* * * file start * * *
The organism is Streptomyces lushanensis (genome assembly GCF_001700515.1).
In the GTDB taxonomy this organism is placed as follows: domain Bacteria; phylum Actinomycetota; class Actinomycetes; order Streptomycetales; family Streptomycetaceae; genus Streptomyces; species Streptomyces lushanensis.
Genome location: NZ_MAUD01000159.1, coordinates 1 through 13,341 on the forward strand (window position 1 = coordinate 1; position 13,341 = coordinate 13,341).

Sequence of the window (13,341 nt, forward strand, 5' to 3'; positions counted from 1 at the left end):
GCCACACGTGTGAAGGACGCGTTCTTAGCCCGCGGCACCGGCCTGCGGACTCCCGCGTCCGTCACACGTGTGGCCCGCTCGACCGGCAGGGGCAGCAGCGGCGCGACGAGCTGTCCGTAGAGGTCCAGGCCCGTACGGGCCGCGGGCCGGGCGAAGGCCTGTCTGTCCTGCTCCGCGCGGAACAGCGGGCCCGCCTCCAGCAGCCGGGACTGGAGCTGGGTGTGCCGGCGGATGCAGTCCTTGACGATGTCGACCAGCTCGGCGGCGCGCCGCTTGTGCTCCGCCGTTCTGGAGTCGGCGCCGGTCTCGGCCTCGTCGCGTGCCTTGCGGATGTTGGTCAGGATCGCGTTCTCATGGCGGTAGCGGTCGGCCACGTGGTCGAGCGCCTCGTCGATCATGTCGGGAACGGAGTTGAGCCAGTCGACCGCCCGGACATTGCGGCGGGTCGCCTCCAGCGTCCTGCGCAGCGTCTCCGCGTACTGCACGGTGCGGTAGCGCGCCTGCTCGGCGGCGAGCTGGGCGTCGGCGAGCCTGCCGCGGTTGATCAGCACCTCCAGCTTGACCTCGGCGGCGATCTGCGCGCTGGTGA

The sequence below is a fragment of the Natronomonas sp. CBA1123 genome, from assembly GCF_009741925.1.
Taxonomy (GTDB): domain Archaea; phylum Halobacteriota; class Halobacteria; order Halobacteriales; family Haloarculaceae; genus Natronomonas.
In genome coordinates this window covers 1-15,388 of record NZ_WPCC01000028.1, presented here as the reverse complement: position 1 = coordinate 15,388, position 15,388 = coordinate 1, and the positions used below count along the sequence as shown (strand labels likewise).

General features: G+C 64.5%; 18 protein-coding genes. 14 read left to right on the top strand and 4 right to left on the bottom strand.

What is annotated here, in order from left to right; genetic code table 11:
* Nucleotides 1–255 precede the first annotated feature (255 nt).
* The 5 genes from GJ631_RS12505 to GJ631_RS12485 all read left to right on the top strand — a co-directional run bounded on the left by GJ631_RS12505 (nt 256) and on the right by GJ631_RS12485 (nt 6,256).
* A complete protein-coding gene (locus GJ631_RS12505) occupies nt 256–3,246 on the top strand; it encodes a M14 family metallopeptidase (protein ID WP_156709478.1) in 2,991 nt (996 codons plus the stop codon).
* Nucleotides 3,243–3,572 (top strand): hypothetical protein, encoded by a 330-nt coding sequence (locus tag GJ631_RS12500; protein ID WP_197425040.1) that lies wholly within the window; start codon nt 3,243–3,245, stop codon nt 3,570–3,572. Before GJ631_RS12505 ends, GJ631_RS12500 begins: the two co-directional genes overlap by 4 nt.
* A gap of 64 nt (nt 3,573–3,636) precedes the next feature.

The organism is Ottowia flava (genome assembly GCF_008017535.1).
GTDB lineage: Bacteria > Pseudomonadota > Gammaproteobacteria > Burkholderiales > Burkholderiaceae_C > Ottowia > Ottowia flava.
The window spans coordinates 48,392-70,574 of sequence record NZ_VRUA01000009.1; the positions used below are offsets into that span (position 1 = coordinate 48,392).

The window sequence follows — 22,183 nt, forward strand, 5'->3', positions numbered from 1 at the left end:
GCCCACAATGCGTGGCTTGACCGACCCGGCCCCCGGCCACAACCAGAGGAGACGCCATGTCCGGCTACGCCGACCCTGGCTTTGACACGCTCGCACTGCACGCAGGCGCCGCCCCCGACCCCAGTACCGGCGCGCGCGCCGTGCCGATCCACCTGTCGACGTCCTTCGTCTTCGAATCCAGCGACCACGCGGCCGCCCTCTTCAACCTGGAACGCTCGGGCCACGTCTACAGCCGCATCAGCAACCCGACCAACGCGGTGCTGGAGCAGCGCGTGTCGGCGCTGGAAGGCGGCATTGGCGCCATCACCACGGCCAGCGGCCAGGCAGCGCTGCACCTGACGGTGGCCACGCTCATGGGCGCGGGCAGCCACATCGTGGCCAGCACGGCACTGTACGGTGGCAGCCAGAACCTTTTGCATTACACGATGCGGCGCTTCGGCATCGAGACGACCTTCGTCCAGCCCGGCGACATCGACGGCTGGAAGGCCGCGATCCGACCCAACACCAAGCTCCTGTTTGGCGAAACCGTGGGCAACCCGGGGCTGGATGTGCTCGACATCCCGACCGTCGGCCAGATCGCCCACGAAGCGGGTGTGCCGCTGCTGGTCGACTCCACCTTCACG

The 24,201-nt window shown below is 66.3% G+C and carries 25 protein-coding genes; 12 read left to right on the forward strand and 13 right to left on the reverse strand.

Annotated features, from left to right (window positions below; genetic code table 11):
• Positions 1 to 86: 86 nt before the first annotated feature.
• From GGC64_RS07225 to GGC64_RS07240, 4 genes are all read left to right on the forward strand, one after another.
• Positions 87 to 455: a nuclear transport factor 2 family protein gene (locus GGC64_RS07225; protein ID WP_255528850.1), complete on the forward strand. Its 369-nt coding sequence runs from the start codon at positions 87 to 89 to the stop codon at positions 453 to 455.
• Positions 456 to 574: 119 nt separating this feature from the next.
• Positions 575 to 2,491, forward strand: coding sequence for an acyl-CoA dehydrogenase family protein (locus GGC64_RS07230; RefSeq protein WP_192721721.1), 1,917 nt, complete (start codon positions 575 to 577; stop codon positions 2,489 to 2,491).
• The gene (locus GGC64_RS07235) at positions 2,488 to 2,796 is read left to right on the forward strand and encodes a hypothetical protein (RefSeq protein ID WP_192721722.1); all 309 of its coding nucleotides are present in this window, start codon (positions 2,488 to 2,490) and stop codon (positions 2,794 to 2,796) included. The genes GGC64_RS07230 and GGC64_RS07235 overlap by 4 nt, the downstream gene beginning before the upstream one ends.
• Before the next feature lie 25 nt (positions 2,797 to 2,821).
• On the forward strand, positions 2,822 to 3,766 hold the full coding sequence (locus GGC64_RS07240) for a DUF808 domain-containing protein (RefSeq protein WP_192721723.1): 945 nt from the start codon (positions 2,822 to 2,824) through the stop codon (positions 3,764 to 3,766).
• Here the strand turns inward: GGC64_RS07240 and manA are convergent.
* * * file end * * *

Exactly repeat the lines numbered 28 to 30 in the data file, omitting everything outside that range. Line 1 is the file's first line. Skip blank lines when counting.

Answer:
• The gene (locus GGC64_RS07235) at positions 2,488 to 2,796 is read left to right on the forward strand and encodes a hypothetical protein (RefSeq protein ID WP_192721722.1); all 309 of its coding nucleotides are present in this window, start codon (positions 2,488 to 2,490) and stop codon (positions 2,794 to 2,796) included. The genes GGC64_RS07230 and GGC64_RS07235 overlap by 4 nt, the downstream gene beginning before the upstream one ends.
• Before the next feature lie 25 nt (positions 2,797 to 2,821).
• On the forward strand, positions 2,822 to 3,766 hold the full coding sequence (locus GGC64_RS07240) for a DUF808 domain-containing protein (RefSeq protein WP_192721723.1): 945 nt from the start codon (positions 2,822 to 2,824) through the stop codon (positions 3,764 to 3,766).